James Blunt blasts 'wazzock' Bryant
Chart musician James Blunt has blasted the shadow culture minister Chris Bryant, calling him a "prejudiced wazzock" after the politician grumbled that the arts were being dominated by those with a privileged background.
Harrow-educated Blunt, whose hit You're Beautiful made him a worldwide star, and former Eton pupil Eddie Redmayne - along with their "ilk" - were mentioned by Bryant in an interview in which he called for more diversity.
But in an open letter to the Labour MP, Blunt hit out at suggestions that his education and military career had somehow helped him in the music business, pointing out they had worked against him, causing him to be "scoffed at for being too posh".
Blunt explained it was his own hard work and determination that had caused him to succeed, despite his schooling, military service and accent.
He told Bryant: "Perhaps what you've failed to realise is that the only head-start my school gave me in the music business, where the VAST majority of people are NOT from boarding school, is to tell me that I should aim high."
Bryant said in an interview with the Guardian at the weekend: "I am delighted that Eddie Redmayne won [a Golden Globe for best actor], but we can't just have a culture dominated by Eddie Redmayne and James Blunt and their ilk."
But Blunt responded by calling him a "classist gimp". In a letter published on the Guardian website today, he said: "I happened to go to a boarding school. No one helped me at boarding school to get into the music business. I bought my first guitar with money I saved from holiday jobs (sandwich packing!).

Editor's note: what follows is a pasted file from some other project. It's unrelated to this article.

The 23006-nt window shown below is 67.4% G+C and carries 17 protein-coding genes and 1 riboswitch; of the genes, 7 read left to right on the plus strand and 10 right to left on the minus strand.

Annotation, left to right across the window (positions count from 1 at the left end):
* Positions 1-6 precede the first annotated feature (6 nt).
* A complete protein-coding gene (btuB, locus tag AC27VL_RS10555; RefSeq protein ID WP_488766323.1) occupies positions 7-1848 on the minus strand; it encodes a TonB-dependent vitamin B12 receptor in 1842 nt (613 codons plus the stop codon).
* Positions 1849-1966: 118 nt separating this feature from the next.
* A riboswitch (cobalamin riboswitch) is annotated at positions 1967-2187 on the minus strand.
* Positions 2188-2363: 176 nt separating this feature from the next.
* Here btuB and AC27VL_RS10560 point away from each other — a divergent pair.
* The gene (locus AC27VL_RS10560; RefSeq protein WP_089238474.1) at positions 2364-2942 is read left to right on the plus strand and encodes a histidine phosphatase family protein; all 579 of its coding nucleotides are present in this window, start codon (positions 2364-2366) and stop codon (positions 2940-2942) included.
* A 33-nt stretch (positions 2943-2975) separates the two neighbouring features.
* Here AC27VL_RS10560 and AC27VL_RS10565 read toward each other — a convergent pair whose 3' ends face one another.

"I was taught the only four chords I know by a friend. No-one at school had any knowledge or contacts in the music business, and I was expected to become a soldier or a lawyer or perhaps a stockbroker. So alien was it, that people laughed at the idea of me going into the music business, and certainly no-one was of any use.
He went on to say: "Every step of the way, my background has been against me succeeding in the music business. And when I have managed to break through, I was still scoffed at for being too posh for the industry.
"And then you come along, looking for votes, telling working-class people that posh people like me don't deserve it, and that we must redress the balance. But it is your populist, envy-based, vote-hunting ideas which make our country crap, far more than me and my shit songs, and my plummy accent.
He signs off his letter by saying "up yours".
There has been increasing fascination with the background of major stars in recent months, which just last week saw old Etonian Redmayne pitched against Harrow-educated Benedict Cumberbatch on the Oscars shortlist with both in the running for best actor.
Other prominent Eton old boys in the public eye have included Homeland's Damian Lewis, Tom Hiddleston and the star of The Wire, Dominic West.
Cumberbatch has voiced concerns about being "castigated" for his public school background, while The Walking Dead star David Morrissey has been among those who have expressed a view that the acting business was becoming the preserve of the wealthy.
Bryant later clarified his points in a letter of his own, in which he told Blunt to "stop being so blooming precious".
He explained he was not knocking his success but was stating the "blindingly obvious that that is far tougher if you come from a poor family where you have to hand over your holiday earnings to help pay the family bills".
Bryant - in a letter given to the Guardian - went on: "I'm delighted you've done well for yourself. But it is really tough forging a career in the arts if you can't afford the enormous fees for drama school, if you don't know anybody who can give you a leg up, if your parents can't subsidise you for a few years whilst you make your name and if you can't afford to take on an unpaid internship."
He said he wanted people of all backgrounds to have a place in the arts, adding: "We need to break down all the barriers to taking part so that every talent gets a chance."